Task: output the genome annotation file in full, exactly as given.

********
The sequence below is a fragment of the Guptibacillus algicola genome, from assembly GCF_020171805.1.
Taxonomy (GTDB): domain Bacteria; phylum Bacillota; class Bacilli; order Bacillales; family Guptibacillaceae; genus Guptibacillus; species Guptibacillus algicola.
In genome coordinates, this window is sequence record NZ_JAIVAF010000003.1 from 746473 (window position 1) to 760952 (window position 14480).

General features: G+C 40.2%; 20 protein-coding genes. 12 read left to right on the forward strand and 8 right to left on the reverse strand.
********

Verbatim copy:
The sequence below is a fragment of the Guptibacillus algicola genome, from assembly GCF_020171805.1.
Taxonomy (GTDB): domain Bacteria; phylum Bacillota; class Bacilli; order Bacillales; family Guptibacillaceae; genus Guptibacillus; species Guptibacillus algicola.
In genome coordinates, this window is sequence record NZ_JAIVAF010000003.1 from 746473 (window position 1) to 760952 (window position 14480).

General features: G+C 40.2%; 20 protein-coding genes. 12 read left to right on the forward strand and 8 right to left on the reverse strand.